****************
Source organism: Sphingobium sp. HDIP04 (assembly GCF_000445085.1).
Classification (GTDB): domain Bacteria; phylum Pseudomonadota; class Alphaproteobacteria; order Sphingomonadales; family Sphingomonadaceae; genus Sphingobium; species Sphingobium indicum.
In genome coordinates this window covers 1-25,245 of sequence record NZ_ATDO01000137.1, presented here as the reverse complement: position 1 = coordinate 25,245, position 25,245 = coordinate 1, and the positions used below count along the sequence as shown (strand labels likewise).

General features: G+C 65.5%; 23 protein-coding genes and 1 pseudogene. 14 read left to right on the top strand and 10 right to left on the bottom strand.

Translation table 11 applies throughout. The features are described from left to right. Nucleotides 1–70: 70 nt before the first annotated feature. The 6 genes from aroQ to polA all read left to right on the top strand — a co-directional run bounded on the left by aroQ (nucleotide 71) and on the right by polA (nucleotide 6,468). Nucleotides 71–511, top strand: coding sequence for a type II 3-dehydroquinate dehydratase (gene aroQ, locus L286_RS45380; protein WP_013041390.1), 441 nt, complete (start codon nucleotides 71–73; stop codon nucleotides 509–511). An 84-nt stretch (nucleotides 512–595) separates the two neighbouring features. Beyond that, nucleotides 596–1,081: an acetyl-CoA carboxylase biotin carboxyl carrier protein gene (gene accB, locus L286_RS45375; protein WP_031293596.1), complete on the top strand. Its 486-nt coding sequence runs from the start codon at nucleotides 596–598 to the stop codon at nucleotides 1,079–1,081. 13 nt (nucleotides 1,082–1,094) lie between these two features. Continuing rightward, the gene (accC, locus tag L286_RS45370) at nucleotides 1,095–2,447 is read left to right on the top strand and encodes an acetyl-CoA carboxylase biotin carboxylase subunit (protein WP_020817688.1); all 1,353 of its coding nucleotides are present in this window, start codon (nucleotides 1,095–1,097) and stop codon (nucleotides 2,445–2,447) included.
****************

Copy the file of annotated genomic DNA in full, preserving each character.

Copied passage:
Source organism: Sphingobium sp. HDIP04 (assembly GCF_000445085.1).
Classification (GTDB): domain Bacteria; phylum Pseudomonadota; class Alphaproteobacteria; order Sphingomonadales; family Sphingomonadaceae; genus Sphingobium; species Sphingobium indicum.
In genome coordinates this window covers 1-25,245 of sequence record NZ_ATDO01000137.1, presented here as the reverse complement: position 1 = coordinate 25,245, position 25,245 = coordinate 1, and the positions used below count along the sequence as shown (strand labels likewise).

General features: G+C 65.5%; 23 protein-coding genes and 1 pseudogene. 14 read left to right on the top strand and 10 right to left on the bottom strand.

Translation table 11 applies throughout. The features are described from left to right. Nucleotides 1–70: 70 nt before the first annotated feature. The 6 genes from aroQ to polA all read left to right on the top strand — a co-directional run bounded on the left by aroQ (nucleotide 71) and on the right by polA (nucleotide 6,468). Nucleotides 71–511, top strand: coding sequence for a type II 3-dehydroquinate dehydratase (gene aroQ, locus L286_RS45380; protein WP_013041390.1), 441 nt, complete (start codon nucleotides 71–73; stop codon nucleotides 509–511). An 84-nt stretch (nucleotides 512–595) separates the two neighbouring features. Beyond that, nucleotides 596–1,081: an acetyl-CoA carboxylase biotin carboxyl carrier protein gene (gene accB, locus L286_RS45375; protein WP_031293596.1), complete on the top strand. Its 486-nt coding sequence runs from the start codon at nucleotides 596–598 to the stop codon at nucleotides 1,079–1,081. 13 nt (nucleotides 1,082–1,094) lie between these two features. Continuing rightward, the gene (accC, locus tag L286_RS45370) at nucleotides 1,095–2,447 is read left to right on the top strand and encodes an acetyl-CoA carboxylase biotin carboxylase subunit (protein WP_020817688.1); all 1,353 of its coding nucleotides are present in this window, start codon (nucleotides 1,095–1,097) and stop codon (nucleotides 2,445–2,447) included.